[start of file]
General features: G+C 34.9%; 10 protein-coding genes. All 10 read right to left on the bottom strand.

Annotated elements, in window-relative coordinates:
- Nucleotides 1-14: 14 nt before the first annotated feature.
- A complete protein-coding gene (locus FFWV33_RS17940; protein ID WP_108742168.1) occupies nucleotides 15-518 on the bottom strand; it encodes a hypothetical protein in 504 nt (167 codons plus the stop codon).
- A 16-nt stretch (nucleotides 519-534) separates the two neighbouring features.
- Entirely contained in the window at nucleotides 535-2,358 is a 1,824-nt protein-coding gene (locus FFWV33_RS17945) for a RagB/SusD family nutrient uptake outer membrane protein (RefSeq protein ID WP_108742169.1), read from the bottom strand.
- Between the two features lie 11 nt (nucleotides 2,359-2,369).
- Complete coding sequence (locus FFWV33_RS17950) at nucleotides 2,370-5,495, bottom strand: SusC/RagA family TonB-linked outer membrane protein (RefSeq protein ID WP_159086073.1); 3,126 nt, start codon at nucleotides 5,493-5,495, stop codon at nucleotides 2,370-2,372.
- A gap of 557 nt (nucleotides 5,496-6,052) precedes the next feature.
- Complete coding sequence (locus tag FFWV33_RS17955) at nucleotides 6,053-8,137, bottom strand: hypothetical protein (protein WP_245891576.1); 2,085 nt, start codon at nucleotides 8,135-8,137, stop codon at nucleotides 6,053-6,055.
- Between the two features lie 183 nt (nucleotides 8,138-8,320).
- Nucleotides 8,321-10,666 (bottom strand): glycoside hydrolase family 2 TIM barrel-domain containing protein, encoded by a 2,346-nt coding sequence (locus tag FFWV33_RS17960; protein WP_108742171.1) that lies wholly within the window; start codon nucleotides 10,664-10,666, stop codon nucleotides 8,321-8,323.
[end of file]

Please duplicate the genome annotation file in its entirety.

General features: G+C 34.9%; 10 protein-coding genes. All 10 read right to left on the bottom strand.

Annotated elements, in window-relative coordinates:
- Nucleotides 1-14: 14 nt before the first annotated feature.
- A complete protein-coding gene (locus FFWV33_RS17940; protein ID WP_108742168.1) occupies nucleotides 15-518 on the bottom strand; it encodes a hypothetical protein in 504 nt (167 codons plus the stop codon).
- A 16-nt stretch (nucleotides 519-534) separates the two neighbouring features.
- Entirely contained in the window at nucleotides 535-2,358 is a 1,824-nt protein-coding gene (locus FFWV33_RS17945) for a RagB/SusD family nutrient uptake outer membrane protein (RefSeq protein ID WP_108742169.1), read from the bottom strand.
- Between the two features lie 11 nt (nucleotides 2,359-2,369).
- Complete coding sequence (locus FFWV33_RS17950) at nucleotides 2,370-5,495, bottom strand: SusC/RagA family TonB-linked outer membrane protein (RefSeq protein ID WP_159086073.1); 3,126 nt, start codon at nucleotides 5,493-5,495, stop codon at nucleotides 2,370-2,372.
- A gap of 557 nt (nucleotides 5,496-6,052) precedes the next feature.
- Complete coding sequence (locus tag FFWV33_RS17955) at nucleotides 6,053-8,137, bottom strand: hypothetical protein (protein WP_245891576.1); 2,085 nt, start codon at nucleotides 8,135-8,137, stop codon at nucleotides 6,053-6,055.
- Between the two features lie 183 nt (nucleotides 8,138-8,320).
- Nucleotides 8,321-10,666 (bottom strand): glycoside hydrolase family 2 TIM barrel-domain containing protein, encoded by a 2,346-nt coding sequence (locus tag FFWV33_RS17960; protein WP_108742171.1) that lies wholly within the window; start codon nucleotides 10,664-10,666, stop codon nucleotides 8,321-8,323.